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Negative symptom reduction was demonstrated regardless of treatment group, with no significant between-group differences. There is further Level I evidence published guidelines from the National Institute for Clinical supporting family interventions (specifically behavioural parent Excellence (Attention deficit hyperactivity disorder: Diagnosis and management, 2018). Furthermore, within-group analysis for the same period indicated that combined interventions (medium to large effect size) may be more effective than behaviour therapy or community care alone (small to medium effect size). Treatment effects were also found for child social skills (medium effect size), conduct problems, and academic performance (small effect sizes). Behavioural therapies were effective on measures of parenting quality (medium effect size), and parenting self-concept (small to medium effect size). The program consisted of seven 1-hour weekly sessions that were attended by the child, a playmate, and parents. In subsequent weeks, edited video footage of the play sessions was shown to the children and parents, and both positive and negative behaviours were identified and discussed. After the waitlist group received the same treatment, within-group analysis of the combined data indicated that the play-based intervention significantly improved social play skills from to pre to post-treatment, and from pretreatment to follow-up (large effect sizes). Many of the included studies combined psychoeducation with problem-solving strategies or training in communication/assertiveness. Qualitative analysis was conducted on seven articles published between 1980 and 2010. In the current review, there was insufficient evidence interventions (specifically parent training interventions) to treat to indicate that any of the remaining interventions were effective. No studies indicated significant increases in conduct problems during follow-up periods, which was considered a successful outcome for problems of this nature. The intervention consisted of eight modules focusing on the acquisition and use of 17 positive parenting skills such as time out? and descriptive praise. Central to the program was an emphasis on parents? self regulation, agency, and self-efficacy. Family members attended a variety of session types, including parent training, parent-only, and adolescent-only sessions. These reductions continued to be significant at both follow-up time points, with small to medium effect sizes. No treatment effects were found for the equivalent teacher reports of externalising problems. Treatment consisted of three 30-minute sessions of individual therapy and one 45-minute group therapy session per week. Additional elements included parent counselling, occupational therapy, and weekly ward rounds. There was a significant reduction in overall behavioural difficulties for the treatment group in comparison with controls (small effect).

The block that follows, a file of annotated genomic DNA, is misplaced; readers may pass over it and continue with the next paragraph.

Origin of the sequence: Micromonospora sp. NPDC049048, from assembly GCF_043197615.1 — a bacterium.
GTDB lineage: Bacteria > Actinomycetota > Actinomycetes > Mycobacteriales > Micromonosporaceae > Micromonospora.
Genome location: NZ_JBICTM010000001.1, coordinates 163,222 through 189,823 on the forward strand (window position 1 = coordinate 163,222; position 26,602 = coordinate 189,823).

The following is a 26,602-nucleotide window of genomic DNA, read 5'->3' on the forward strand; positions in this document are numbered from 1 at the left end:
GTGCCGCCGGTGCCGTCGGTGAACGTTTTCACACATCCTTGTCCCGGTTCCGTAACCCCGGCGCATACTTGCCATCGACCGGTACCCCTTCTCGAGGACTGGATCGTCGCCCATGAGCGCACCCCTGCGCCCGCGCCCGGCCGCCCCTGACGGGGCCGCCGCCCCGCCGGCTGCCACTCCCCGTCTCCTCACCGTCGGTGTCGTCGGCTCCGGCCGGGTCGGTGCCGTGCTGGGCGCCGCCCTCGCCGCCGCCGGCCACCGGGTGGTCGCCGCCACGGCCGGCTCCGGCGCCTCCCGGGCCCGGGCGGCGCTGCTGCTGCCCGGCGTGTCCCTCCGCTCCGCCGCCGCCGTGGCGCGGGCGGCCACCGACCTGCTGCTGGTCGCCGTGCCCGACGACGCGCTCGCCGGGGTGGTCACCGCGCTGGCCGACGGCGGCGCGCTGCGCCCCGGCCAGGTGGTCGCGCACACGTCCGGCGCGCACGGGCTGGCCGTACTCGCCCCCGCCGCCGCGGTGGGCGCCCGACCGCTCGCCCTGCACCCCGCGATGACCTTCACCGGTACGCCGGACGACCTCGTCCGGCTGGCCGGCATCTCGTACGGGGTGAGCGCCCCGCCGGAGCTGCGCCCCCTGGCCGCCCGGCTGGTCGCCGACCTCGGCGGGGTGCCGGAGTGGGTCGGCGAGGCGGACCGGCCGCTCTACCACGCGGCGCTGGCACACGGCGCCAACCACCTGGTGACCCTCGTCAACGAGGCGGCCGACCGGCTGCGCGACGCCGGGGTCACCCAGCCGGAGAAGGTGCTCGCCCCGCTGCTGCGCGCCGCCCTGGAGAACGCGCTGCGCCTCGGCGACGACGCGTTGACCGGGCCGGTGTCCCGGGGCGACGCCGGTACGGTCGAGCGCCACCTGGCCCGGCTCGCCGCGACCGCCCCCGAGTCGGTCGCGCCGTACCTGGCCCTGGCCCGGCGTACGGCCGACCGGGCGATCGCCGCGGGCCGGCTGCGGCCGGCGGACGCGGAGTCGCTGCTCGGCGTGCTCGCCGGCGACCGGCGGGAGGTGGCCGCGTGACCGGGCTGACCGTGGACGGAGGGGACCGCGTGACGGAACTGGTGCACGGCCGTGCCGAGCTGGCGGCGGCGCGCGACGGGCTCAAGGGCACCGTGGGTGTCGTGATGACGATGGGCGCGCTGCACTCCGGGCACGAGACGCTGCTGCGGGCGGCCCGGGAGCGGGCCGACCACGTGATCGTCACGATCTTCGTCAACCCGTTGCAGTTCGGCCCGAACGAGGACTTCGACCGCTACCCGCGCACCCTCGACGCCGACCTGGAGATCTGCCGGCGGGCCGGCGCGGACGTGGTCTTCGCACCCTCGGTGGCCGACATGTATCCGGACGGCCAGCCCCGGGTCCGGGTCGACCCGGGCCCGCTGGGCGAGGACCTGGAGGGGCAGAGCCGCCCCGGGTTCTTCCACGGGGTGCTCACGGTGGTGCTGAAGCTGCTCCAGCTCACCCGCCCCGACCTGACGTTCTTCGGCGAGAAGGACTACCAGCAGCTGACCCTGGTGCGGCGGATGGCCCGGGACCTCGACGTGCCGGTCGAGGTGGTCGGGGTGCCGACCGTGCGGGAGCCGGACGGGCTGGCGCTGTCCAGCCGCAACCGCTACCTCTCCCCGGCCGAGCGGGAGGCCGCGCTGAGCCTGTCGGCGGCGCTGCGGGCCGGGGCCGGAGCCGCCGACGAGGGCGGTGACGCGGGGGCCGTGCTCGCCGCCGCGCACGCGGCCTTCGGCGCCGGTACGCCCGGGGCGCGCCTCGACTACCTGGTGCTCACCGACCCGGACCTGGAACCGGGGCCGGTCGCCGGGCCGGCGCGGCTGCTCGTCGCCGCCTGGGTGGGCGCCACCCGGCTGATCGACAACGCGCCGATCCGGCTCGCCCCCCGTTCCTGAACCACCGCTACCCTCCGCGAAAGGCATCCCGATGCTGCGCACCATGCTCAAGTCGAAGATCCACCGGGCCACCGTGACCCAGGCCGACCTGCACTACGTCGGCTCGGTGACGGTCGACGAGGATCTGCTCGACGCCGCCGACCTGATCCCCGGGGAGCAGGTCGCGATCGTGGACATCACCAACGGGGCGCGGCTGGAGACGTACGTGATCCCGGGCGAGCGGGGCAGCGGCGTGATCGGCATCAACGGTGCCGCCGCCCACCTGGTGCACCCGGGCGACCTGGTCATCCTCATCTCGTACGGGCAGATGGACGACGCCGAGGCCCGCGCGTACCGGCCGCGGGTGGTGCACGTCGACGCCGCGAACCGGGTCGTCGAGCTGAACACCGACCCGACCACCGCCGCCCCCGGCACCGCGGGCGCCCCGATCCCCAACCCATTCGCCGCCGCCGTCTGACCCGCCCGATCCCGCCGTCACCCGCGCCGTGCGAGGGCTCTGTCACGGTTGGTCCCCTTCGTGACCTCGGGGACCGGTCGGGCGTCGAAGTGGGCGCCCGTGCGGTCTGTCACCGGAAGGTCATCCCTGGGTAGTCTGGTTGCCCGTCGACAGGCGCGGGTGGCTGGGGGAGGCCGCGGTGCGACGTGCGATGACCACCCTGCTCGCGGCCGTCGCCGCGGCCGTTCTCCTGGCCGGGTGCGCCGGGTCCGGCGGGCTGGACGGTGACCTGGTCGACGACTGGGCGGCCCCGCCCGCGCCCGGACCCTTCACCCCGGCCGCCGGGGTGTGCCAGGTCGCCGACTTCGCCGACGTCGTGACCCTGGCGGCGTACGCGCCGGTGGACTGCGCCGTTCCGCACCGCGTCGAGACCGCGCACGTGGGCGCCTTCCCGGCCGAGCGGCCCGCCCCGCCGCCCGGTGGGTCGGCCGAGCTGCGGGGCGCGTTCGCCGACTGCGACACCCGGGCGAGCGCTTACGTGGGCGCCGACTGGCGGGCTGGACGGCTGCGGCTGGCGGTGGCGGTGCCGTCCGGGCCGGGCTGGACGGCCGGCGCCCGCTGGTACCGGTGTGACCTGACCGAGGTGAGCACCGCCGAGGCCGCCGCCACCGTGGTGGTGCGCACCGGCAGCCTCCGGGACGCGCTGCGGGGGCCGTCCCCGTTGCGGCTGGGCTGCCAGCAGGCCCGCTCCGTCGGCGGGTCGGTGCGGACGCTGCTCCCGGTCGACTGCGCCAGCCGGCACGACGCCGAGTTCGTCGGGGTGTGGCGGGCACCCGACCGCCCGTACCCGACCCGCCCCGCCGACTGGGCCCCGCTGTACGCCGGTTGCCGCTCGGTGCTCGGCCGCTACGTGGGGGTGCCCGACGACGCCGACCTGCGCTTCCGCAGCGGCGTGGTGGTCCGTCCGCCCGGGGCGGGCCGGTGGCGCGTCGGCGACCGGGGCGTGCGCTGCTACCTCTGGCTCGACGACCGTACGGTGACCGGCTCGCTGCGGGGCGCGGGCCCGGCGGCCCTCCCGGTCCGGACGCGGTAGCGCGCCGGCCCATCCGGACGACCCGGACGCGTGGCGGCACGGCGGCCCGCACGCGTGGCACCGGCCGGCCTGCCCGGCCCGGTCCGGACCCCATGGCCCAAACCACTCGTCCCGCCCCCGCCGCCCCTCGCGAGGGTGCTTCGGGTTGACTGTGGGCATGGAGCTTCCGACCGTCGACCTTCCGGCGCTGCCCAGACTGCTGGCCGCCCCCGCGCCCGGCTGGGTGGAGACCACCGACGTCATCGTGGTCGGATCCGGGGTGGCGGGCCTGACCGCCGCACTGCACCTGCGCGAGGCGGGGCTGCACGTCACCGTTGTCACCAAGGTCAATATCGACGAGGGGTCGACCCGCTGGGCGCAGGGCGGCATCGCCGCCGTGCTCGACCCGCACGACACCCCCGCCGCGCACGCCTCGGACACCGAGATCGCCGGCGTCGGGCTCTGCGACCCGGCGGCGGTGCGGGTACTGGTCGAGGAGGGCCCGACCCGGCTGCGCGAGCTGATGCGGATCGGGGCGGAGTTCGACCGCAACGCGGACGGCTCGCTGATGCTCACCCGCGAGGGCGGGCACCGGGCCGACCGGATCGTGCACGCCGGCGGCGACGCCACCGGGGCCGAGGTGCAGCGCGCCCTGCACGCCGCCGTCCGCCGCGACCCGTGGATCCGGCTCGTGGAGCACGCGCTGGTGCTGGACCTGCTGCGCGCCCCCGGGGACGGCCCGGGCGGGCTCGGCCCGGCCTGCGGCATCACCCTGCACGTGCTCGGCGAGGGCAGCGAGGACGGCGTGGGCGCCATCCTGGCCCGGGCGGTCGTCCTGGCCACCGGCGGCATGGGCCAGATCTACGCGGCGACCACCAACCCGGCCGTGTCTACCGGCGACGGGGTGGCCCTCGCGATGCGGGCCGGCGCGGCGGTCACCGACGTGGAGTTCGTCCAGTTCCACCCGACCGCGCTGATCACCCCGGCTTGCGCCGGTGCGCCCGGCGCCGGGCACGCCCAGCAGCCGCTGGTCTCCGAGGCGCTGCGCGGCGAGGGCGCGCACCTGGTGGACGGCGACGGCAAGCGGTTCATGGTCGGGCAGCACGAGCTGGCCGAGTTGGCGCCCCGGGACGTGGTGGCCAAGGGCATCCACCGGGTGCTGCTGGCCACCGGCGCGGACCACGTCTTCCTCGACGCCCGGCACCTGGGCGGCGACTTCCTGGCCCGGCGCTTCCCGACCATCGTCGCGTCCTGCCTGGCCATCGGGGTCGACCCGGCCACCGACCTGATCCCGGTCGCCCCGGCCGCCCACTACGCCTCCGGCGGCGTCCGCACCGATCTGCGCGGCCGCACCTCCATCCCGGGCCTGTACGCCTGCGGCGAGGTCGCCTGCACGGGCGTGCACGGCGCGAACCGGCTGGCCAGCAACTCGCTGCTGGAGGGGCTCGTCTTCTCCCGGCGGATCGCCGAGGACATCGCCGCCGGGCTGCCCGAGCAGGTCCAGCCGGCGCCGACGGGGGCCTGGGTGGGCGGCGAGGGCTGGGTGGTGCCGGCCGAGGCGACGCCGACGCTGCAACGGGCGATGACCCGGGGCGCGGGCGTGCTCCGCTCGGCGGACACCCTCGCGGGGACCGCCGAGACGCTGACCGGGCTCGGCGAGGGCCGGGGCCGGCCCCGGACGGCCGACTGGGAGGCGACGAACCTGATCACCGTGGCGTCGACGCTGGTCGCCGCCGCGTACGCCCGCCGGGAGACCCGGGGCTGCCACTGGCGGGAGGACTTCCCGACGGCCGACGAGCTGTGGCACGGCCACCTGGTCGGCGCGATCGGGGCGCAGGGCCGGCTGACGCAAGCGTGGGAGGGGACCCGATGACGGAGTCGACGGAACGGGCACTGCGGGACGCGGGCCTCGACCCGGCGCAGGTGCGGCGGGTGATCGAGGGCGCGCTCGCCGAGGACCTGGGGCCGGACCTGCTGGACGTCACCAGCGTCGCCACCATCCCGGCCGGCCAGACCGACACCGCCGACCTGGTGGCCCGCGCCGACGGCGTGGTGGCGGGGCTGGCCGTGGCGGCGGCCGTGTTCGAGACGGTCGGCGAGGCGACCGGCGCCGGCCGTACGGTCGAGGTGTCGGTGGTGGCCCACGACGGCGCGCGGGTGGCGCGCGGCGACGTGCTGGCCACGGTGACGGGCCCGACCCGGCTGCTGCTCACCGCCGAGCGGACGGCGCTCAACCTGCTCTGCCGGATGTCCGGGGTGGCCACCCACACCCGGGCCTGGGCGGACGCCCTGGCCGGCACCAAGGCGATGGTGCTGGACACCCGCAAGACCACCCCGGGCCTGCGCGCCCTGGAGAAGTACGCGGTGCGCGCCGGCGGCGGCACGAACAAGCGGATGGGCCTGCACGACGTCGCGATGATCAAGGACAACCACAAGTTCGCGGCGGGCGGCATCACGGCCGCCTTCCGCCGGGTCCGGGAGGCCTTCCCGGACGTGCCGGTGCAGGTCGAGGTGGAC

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Nuclear safety is assumed and is not explicitly emphasized in staff interactions and site communications. Processes and procedures do not support strong performance following management changes. Senior managers are not involved in operations and do not exercise accountability or do not follow up. Self-assessment processes, such as management observation programs, do not find problems or do not address them; or the results are not acted on in time to make a difference. Handbook of Human Performance Technology: Improving Individual and Organizational Performance Worldwide, 1999, p. Stream Analysis, A Powerful Way to Diagnose and Manage Organizational Change, 1987, p. Stream Analysis, A Powerful Way to Diagnose and Manage Organizational Change, 1987, pp. Entergy is a New Orleans based utility that provides electrical power to nearly three million customers in Arkansas, Louisiana, Mississippi and Texas. Included among the 14 published books to his credit are those that deal heavily with organizational culture: Organizational psychology, Organizational Culture and Leadership and the Corporate Culture Survival Guide. Over time, this pattern of shared assumptions has worked well enough to be considered valid and, therefore, to be taught to new members as the correct way you perceive, think, and feel in relation to those problems. Schein suggests that the simplest way of thinking about organizational culture is to liken it to personality and character in the individual. As we grow up we learn certain ways of behaving, certain beliefs and certain values that enable us to adapt to the external realities that face us and give us some sense of identity and integration. As organizations grow and succeed, they undergo the same kind of learning process. It is the past history of success that makes cultural beliefs and values so strong. As organizations grow and age they also develop sub-units, and the learning process described here occurs in these sub-units as well since 1 they have different tasks and different issues of internal integration. Schein suggests that organizational culture can be considered in three layers as shown in the following graphic. At the first and most cursory level are artifacts (organizational attributes) that can be seen, felt, and heard by the uninitiated observer. Included here are facilities, offices, furnishings, visible awards and recognition, the way its members dress, and how each person visibly interacts with each other and with organizational outsiders. Here, company slogans, mission statements, and other operational creeds are often expressed, and local and personal values are widely expressed within the organization. These are the elements of culture that are unseen and not cognitively identified in every day interactions between organizational members. Additionally, these are the elements of culture which are often taboo to discuss inside the organization. Many of these unspoken rules? exist without the conscious knowledge of the membership.